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The Kyrgyz Sheep

Kyrgyzstan and sheep go together like valleys and mountains. The large fatty-rumped sheep seen grazing everywhere have played a crucial role in Kyrgyz society for centuries. Not only do they provide mutton, fat and milk, but their wool supplies the felt used to make yurts and shyrdaks. The kalpak, the white felt shepherd's hat worn by Kyrgyz men, could date back well over 2,000 years; the Greek writer Herodotus describes how the nomadic Saka living in the Tien Shan mountains wore 'stiff pointed hats made of close-woven felt'.
Managing flocks of sheep is a fine skill, as the 1930s Soviet writer Victor Vitkovich observed. He wrote:

It is a real art to make a flock of sheep ford a stream ... The senior shepherd, after sounding the depth of the water and choosing the ford, rides into the frothing stream on a horse, dragging a leader goat after him with a rope. Following the goat, the sheep throw themselves into the water in a bunch. The idea is to have them cross the stream in a broad column with 15 to 20 abreast, otherwise the swift-running waters will sweep them off their feet.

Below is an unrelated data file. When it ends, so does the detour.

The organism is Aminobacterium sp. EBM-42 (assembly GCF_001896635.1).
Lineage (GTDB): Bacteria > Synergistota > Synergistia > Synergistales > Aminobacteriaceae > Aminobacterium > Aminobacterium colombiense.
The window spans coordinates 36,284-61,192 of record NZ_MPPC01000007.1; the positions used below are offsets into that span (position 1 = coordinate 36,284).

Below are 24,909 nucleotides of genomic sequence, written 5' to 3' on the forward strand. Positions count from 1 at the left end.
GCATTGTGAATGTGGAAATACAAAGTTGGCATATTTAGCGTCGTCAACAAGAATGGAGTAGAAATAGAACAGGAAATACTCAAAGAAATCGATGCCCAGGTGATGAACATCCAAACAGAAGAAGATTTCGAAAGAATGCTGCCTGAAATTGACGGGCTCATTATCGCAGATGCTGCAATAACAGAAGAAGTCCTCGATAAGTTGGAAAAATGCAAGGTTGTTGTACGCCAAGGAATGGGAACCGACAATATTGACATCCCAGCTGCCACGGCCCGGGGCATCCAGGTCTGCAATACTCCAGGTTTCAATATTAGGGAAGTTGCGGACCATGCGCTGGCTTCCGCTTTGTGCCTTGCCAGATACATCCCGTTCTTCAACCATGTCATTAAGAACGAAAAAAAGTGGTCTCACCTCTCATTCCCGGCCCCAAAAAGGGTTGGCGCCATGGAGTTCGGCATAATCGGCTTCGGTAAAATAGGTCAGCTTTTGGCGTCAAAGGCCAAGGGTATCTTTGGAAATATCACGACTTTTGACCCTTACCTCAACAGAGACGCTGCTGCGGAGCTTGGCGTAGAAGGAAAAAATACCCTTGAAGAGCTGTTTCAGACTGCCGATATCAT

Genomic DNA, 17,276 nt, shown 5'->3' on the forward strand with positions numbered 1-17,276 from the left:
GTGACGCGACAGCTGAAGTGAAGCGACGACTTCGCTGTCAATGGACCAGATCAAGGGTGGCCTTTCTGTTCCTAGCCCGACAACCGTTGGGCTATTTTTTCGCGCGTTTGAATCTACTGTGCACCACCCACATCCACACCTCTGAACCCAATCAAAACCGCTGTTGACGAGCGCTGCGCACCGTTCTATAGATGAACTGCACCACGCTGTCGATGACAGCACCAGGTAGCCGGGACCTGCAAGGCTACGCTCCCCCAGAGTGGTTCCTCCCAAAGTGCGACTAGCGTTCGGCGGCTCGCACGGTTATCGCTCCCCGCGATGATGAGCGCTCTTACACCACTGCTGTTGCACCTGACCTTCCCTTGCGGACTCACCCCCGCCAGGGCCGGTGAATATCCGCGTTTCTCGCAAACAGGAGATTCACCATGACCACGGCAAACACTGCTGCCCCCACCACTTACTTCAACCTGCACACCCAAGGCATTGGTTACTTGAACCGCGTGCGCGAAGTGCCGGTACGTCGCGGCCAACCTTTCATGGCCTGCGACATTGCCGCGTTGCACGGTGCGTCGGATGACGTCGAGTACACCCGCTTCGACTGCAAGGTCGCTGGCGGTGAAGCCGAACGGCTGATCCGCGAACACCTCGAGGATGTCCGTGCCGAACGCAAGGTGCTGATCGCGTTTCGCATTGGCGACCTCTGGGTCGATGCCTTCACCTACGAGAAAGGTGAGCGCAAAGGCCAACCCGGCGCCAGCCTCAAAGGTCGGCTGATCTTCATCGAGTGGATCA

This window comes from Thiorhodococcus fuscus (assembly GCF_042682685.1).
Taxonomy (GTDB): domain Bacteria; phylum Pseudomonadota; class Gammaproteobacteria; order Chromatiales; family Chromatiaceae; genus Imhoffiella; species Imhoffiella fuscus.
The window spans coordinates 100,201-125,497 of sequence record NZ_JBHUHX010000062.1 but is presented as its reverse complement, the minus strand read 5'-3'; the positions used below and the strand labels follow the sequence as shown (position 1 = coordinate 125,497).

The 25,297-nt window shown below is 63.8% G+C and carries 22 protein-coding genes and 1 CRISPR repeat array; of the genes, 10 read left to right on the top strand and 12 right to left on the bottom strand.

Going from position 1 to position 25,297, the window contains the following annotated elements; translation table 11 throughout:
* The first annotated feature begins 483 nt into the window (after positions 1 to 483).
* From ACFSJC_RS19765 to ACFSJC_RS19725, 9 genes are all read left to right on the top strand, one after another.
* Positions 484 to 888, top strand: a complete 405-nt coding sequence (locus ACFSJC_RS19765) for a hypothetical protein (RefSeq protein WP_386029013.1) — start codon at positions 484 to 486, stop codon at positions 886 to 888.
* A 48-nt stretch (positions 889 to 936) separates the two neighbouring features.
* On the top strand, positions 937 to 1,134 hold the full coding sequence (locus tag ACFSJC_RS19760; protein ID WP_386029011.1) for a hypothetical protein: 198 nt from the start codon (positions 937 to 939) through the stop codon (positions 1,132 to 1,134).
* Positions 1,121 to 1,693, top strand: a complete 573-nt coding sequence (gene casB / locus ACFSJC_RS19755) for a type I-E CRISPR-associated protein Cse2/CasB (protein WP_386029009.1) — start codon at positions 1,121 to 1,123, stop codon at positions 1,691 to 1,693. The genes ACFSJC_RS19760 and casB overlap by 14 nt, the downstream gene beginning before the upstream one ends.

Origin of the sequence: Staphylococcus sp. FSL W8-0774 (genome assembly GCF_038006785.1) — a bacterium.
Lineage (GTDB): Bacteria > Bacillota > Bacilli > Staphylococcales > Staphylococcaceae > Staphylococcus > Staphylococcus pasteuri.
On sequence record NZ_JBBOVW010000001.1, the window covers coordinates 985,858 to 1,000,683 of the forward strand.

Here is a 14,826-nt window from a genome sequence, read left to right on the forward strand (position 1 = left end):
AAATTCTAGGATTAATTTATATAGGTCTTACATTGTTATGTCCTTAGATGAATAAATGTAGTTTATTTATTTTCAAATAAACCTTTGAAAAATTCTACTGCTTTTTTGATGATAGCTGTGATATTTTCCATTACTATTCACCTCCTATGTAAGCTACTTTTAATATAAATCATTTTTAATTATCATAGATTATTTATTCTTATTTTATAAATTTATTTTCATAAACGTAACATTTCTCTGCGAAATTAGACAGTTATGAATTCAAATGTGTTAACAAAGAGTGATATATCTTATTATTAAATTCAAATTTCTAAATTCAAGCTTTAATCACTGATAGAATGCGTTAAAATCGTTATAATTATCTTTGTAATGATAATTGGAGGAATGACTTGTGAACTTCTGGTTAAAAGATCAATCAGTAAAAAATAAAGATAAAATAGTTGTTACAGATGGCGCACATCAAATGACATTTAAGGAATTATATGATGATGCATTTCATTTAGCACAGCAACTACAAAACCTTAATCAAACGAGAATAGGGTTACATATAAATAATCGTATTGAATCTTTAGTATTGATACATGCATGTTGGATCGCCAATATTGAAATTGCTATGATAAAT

The shepherds have a golden rule: before the sun grows bright in the morning graze the sheep eastward, then gradually turn them to the south and, finally, back; in the daytime, have the sheep facing their shadow so that the noonday sun does not beat in their eyes. But ... in hot weather lead the sheep in the direction of the wind in the morning so that on its way back to the camp during the intense noonday heat, the flock moves against the wind.

Sheep were the principal wealth of the nomads. A year-old ram was the standard value for clothes, harness and the kalym (bride price). Clan chiefs owned thousands of sheep, the poor man typically had one or two, while the labourer worked for the right to milk two or three of his master's sheep. Sheep were also used as punishment, with flocks being driven over a man lying face up.

Today sheep are still sometimes used as a measure of value (a driving licence is said to cost so many sheep). The Kyrgyz name for path, koi jol, means 'road of sheep', while many legends and sayings are associated with them: If you shout loud enough, even a stubborn sheep will allow itself to be tied' and 'Cheap mutton has little fat'.